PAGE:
The first 28.5km is a flat ride around the lake. I couldn’t get my legs to settle into any rhythm on the bike, it was seeming like a chore instead of what should have been an easy start to the bike. Part of this was the course, in my head I had convinced myself it would be dead flat – not sure why but that’s the way my head had processed it. It wasn’t hilly at all, and as roads go, it was as dead flat as you shall see but the longer slight inclines wound me up slightly, which is ridiculous. I said I wanted to have the first 30km done in an hour, as I turned at the roundabout at the end of the lake, we started a climb. Pretty simple climb and a few rolling hills for the next while. 30km – 56 minutes. Delighted. Up next was The Beast – a hill named locally as this. It was pretty steep and longer than I thought. Small cog, about half way on the rear cassette and spin. It was a fun hill, but the heat was getting up. Cheeky descent and then another climb. This one a long shallow but grinding hill, big cog territory but it was getting warmer. I reached the top of that and realised I was going to fall slightly shy of my 3hour first lap target, shame but I was happy that I didn’t blow lots of energy on the first lap – so I thought! At the aid station I picked up my cheese and ham baguette. Real food was beautiful. And down some lovely descents, back onto the lakeside and a flat around the Heartbreak Hill. I was excited for Heartbreak, the videos and the talk before was that it was like Tour de France – crowds cheering at the side and a narrow single file space to climb through the crowds. In my head, I had pictures this to be all the way up, but in hindsight that’s ridiculous, that would be 3000 people! I kept myself spinning up, not wanting to smash up it. This went well until the last 100m when the crowd was there. It was brilliant, out of the saddle and smashed it up the final bit. It was such an amazing atmosphere. Down the final descent and back to the start – 1 lap done. 3h04. Just outside what I wanted. Towards the end of the first lap, my back had started to stiffen up – a problem I had got rid of until the Ultra Marathon a few weeks ago. I tried to settle back onto my tri bars for flat section but couldn’t get comfy. A toilet break eased it a bit but it still wasn’t great. I got around to first climb and the temperature had got ridiculous. My nutrition plan was borderline gone, and when I hit The Beast it fully went. It was too warm to eat the bars I had on my bike, so I had a gel at the bottom and had picked up an extra isotonic drink at the stations and moved to a liquid only nutrition for the final 60km. As I was climbing The Beast I genuinely felt like my tri suit was melting to my body, it was horrendous. At this point, I reevaluated my target times. 6h40 on the bike, 4h run. In these temperatures I would still be delighted with that. As I got back to the lake for the final time, I felt awful. I went along the flat in a poor cycling position knowing it was costing me precious time but it was the only way to be comfortable and I knew my back would ease up on the run. Heartbreak Hill round 2 was less busy but I still couldn’t resist the out of the saddle finish on the top through the crowds. Descend and a bit of flat and I dismounted, 6h36. Happy with that. Now for the bit I was most looking forward to, the run!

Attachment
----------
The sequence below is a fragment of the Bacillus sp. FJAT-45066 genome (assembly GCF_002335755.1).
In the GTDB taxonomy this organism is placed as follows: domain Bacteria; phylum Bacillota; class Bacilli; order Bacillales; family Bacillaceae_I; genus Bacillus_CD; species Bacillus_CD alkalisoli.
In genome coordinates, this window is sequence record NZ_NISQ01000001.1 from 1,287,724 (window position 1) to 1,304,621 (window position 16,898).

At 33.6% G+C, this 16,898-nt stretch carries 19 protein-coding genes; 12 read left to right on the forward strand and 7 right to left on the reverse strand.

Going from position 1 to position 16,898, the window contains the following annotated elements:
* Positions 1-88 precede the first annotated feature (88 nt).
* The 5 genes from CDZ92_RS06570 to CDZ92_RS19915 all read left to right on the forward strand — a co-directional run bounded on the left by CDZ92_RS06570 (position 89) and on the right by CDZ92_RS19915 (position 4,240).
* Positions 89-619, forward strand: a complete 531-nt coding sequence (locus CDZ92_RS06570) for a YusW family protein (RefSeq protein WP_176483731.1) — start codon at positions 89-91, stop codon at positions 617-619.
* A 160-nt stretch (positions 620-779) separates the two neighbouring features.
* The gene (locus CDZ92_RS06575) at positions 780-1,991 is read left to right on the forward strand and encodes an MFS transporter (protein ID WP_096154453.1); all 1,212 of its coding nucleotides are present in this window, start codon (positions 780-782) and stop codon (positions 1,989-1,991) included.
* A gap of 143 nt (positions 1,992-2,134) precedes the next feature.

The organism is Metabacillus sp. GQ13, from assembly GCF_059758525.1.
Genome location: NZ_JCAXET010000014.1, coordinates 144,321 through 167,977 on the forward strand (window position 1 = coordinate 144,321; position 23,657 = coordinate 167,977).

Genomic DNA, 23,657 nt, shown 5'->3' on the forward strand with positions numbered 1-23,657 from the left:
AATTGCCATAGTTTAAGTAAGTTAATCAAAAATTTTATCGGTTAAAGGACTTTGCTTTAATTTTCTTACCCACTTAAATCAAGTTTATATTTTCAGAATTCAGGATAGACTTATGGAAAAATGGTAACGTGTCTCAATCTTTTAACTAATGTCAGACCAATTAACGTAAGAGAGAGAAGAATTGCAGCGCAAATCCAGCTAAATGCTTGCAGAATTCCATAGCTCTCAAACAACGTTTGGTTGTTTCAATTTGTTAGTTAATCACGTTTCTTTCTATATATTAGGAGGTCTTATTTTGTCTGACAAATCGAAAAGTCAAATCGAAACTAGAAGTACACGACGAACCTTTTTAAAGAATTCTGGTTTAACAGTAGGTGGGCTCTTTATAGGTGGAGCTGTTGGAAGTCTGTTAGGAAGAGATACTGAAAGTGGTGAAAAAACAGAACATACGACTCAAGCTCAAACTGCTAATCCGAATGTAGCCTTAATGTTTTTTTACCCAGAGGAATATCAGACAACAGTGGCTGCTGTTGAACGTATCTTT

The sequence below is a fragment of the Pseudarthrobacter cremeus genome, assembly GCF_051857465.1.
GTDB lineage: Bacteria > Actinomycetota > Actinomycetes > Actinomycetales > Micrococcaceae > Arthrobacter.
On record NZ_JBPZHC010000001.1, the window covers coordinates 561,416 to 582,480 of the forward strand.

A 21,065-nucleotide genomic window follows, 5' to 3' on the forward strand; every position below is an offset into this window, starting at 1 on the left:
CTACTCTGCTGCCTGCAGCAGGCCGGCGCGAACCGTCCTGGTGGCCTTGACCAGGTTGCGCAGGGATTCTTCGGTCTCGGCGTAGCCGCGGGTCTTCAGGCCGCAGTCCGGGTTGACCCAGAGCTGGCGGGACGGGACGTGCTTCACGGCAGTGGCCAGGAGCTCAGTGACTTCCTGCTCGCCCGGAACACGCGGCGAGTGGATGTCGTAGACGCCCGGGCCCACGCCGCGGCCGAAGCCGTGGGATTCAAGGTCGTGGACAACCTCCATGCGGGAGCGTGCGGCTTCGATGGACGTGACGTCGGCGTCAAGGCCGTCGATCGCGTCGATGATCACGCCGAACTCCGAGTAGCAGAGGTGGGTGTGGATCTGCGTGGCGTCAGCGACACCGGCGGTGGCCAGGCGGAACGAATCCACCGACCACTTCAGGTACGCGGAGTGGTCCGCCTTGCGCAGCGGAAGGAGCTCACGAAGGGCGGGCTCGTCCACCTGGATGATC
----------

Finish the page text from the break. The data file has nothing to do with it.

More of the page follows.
I knew my nutrition was down, so I walked through the first 3 aid stations to ensure I took enough on. After 7km I felt good, I started to hit my rhythm and was going well under my 4h target speed and I was happy, smiling and enjoying it a lot. And then things went wrong. As I stretched a step out, I felt a huge twang in the hip flexor, followed by a piercing pain and the smile quickly vanished off my face. I tried to stretch it out and run it off but to no avail. I walked whilst I figured out what to do and when I had found a shuffle that half worked, I felt my left hamstring not being happy so that stopped quickly – the last thing I needed was the other leg going too! This was when I got into a sulk. I had worked out I had 3 and a half hours of walking…. I walked for an hour of that before trying something new. I was completely defeated at this point and I had settled into a walking routine next to another guy who was too tired to run. This frustrated me more, I had bundles of energy. I wasn’t too tired to run, I wasn’t malnutritioned, I was just injured. What a rubbish way to end the year. I had walked/experimented running techniques for 15km by the time I found one that worked – kinda. It was basically one legged running, dragging my right leg along. But it worked. I got up some momentum and kind of some speed and managed to get myself to the end. It was nothing short of a horrible mental experience, one which my stubbornness was actually a valuable asset! It may have been a 5h04 marathon, which I am embarrassed to write after all my running thing year but it was the hardest thing I have done. Ever.
13h20. 1h50 shy of my target, but given the conditions I would have been happy with my mid-race re-evaluated target of 12h20ish. The final nail in the coffin was the injury. Over the race I managed to lose 3kg and burnt around 9000 calories – which shows you the stress that the body goes under in such conditions.
I’m happy – I did it. But also disappointed, after having a good swim and cycle and feeling good it was my run which I was excited for the most and that’s where things went wrong. But nothing that I could have helped, it wasn’t lack of training, it wasn’t that poor of a performance on the day. I shan’t be doing another one for a few years, but I definitely need to do another one to see if I can nail all 3 disciplines on the day without luck/fate taking over and tarnishing the day slightly.
And that’s me done. Thanks to all who have helped me over the year, thanks for all who have donated. On Monday I had my first beer for 128 days and it was a fantastic feeling to know that I am finished and can have a social life back again!